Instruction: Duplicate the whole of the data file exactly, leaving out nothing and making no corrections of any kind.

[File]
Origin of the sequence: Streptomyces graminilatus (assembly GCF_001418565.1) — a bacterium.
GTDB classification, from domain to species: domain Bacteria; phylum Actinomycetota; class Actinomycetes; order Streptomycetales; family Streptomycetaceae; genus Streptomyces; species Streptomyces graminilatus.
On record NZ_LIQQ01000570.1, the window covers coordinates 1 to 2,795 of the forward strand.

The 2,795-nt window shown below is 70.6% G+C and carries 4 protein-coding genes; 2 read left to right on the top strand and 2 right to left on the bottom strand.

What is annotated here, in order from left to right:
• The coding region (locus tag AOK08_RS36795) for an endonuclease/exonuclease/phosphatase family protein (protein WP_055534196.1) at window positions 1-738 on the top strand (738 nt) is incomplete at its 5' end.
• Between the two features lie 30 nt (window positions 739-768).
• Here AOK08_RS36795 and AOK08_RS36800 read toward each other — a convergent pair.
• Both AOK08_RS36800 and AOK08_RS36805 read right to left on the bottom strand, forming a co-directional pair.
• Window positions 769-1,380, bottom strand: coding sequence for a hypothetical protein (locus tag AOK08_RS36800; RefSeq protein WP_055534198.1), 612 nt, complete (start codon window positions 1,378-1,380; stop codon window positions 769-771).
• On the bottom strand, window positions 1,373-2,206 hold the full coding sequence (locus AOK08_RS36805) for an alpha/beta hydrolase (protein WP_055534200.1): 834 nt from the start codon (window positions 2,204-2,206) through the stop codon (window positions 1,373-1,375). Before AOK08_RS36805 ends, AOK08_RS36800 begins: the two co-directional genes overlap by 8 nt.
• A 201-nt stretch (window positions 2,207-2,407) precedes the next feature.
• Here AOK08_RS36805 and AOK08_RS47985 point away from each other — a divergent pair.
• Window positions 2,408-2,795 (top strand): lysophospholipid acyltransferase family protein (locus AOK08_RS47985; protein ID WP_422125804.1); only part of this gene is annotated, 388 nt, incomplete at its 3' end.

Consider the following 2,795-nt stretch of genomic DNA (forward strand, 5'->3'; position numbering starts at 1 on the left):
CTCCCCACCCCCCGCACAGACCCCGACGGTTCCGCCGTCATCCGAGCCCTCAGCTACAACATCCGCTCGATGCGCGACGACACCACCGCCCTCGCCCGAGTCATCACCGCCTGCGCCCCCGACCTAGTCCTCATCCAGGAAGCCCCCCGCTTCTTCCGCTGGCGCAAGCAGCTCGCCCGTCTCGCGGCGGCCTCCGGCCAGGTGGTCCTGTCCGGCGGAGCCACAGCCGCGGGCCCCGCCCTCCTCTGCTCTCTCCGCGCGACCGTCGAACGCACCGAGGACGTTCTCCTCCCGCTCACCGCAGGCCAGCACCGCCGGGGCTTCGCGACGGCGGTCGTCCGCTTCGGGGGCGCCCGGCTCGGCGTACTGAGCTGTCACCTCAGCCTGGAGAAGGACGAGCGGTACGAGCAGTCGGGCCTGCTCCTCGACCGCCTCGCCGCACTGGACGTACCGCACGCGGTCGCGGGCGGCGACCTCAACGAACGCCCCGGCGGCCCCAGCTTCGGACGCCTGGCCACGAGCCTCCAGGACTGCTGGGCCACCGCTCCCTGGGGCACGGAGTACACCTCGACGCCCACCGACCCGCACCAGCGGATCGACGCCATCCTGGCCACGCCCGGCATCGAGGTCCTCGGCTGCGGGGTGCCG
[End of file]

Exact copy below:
Origin of the sequence: Streptomyces graminilatus (assembly GCF_001418565.1) — a bacterium.
GTDB classification, from domain to species: domain Bacteria; phylum Actinomycetota; class Actinomycetes; order Streptomycetales; family Streptomycetaceae; genus Streptomyces; species Streptomyces graminilatus.
On record NZ_LIQQ01000570.1, the window covers coordinates 1 to 2,795 of the forward strand.

The 2,795-nt window shown below is 70.6% G+C and carries 4 protein-coding genes; 2 read left to right on the top strand and 2 right to left on the bottom strand.

What is annotated here, in order from left to right:
• The coding region (locus tag AOK08_RS36795) for an endonuclease/exonuclease/phosphatase family protein (protein WP_055534196.1) at window positions 1-738 on the top strand (738 nt) is incomplete at its 5' end.
• Between the two features lie 30 nt (window positions 739-768).
• Here AOK08_RS36795 and AOK08_RS36800 read toward each other — a convergent pair.
• Both AOK08_RS36800 and AOK08_RS36805 read right to left on the bottom strand, forming a co-directional pair.
• Window positions 769-1,380, bottom strand: coding sequence for a hypothetical protein (locus tag AOK08_RS36800; RefSeq protein WP_055534198.1), 612 nt, complete (start codon window positions 1,378-1,380; stop codon window positions 769-771).
• On the bottom strand, window positions 1,373-2,206 hold the full coding sequence (locus AOK08_RS36805) for an alpha/beta hydrolase (protein WP_055534200.1): 834 nt from the start codon (window positions 2,204-2,206) through the stop codon (window positions 1,373-1,375). Before AOK08_RS36805 ends, AOK08_RS36800 begins: the two co-directional genes overlap by 8 nt.
• A 201-nt stretch (window positions 2,207-2,407) precedes the next feature.
• Here AOK08_RS36805 and AOK08_RS47985 point away from each other — a divergent pair.
• Window positions 2,408-2,795 (top strand): lysophospholipid acyltransferase family protein (locus AOK08_RS47985; protein ID WP_422125804.1); only part of this gene is annotated, 388 nt, incomplete at its 3' end.

Consider the following 2,795-nt stretch of genomic DNA (forward strand, 5'->3'; position numbering starts at 1 on the left):
CTCCCCACCCCCCGCACAGACCCCGACGGTTCCGCCGTCATCCGAGCCCTCAGCTACAACATCCGCTCGATGCGCGACGACACCACCGCCCTCGCCCGAGTCATCACCGCCTGCGCCCCCGACCTAGTCCTCATCCAGGAAGCCCCCCGCTTCTTCCGCTGGCGCAAGCAGCTCGCCCGTCTCGCGGCGGCCTCCGGCCAGGTGGTCCTGTCCGGCGGAGCCACAGCCGCGGGCCCCGCCCTCCTCTGCTCTCTCCGCGCGACCGTCGAACGCACCGAGGACGTTCTCCTCCCGCTCACCGCAGGCCAGCACCGCCGGGGCTTCGCGACGGCGGTCGTCCGCTTCGGGGGCGCCCGGCTCGGCGTACTGAGCTGTCACCTCAGCCTGGAGAAGGACGAGCGGTACGAGCAGTCGGGCCTGCTCCTCGACCGCCTCGCCGCACTGGACGTACCGCACGCGGTCGCGGGCGGCGACCTCAACGAACGCCCCGGCGGCCCCAGCTTCGGACGCCTGGCCACGAGCCTCCAGGACTGCTGGGCCACCGCTCCCTGGGGCACGGAGTACACCTCGACGCCCACCGACCCGCACCAGCGGATCGACGCCATCCTGGCCACGCCCGGCATCGAGGTCCTCGGCTGCGGGGTGCCG